A fun find in my research for Bookish Words. Multiple writers speaking of the flood as the defacing of the book of nature. Here's Samuel Clarke in 1642: "As Noah, when the deluge of waters had defaced the great booke of nature, had a coppy of every kind of creature in that famous Library of the Arke, out of which all were reprinted to the world: so he that hath God hath the original coppy of all blessings, out of which if all were perished, all might easily bee restored."
Then there's a 1647 pamphlet titled A Word to Lieut. Gen. Cromwel: "Let not us therefore indeed fear any thing, but this only, least God should be our Enemy; For as Noah, when the deluge of waters had defaced the great Book of Nature, had a Copy of every kind of Creature in that famous Liberary of the Ark, out of which all were reprinted to the world; so we, that have God, have the Original Copy of all blessings, out of which, if by this generation of monsters, I mean those that have put the Army into this distemper, all were perished, all might easily be restored again, for God is the best store house a people can have; The Name of the Lord is a strong tower, and the righteous flie unto it and are safe."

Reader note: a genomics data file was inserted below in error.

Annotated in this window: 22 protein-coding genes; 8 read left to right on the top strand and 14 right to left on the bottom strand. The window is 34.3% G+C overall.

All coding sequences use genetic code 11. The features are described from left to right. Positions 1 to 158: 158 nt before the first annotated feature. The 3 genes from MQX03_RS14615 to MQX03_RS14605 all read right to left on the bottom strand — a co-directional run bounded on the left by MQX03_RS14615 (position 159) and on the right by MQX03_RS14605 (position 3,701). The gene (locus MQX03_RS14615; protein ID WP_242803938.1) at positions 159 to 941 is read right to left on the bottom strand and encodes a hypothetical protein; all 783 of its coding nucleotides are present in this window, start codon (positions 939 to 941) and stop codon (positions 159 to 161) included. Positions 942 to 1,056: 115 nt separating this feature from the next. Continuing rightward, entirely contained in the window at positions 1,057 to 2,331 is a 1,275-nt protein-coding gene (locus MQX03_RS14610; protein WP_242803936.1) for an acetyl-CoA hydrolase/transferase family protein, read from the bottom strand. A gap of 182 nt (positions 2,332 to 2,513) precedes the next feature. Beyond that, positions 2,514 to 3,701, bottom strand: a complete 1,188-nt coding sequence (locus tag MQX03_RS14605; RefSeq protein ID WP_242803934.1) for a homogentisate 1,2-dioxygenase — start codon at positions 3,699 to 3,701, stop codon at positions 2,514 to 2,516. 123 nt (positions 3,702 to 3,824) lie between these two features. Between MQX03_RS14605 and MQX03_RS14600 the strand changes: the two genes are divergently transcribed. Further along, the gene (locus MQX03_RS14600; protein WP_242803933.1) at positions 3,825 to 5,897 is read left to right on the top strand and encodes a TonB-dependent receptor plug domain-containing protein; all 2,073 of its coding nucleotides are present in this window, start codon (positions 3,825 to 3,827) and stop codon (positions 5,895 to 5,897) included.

This pamphlet riffs on Clarke's words to make a political claim. It's a bit awkward. Several other writers in the later seventeenth century reuse the same phrasing Clarke uses. I haven't yet tracked down whether Clarke was the first, though he is the earliest I've seen so far. My initial response to this bookish metaphor is that it's a messy one, bibliographically.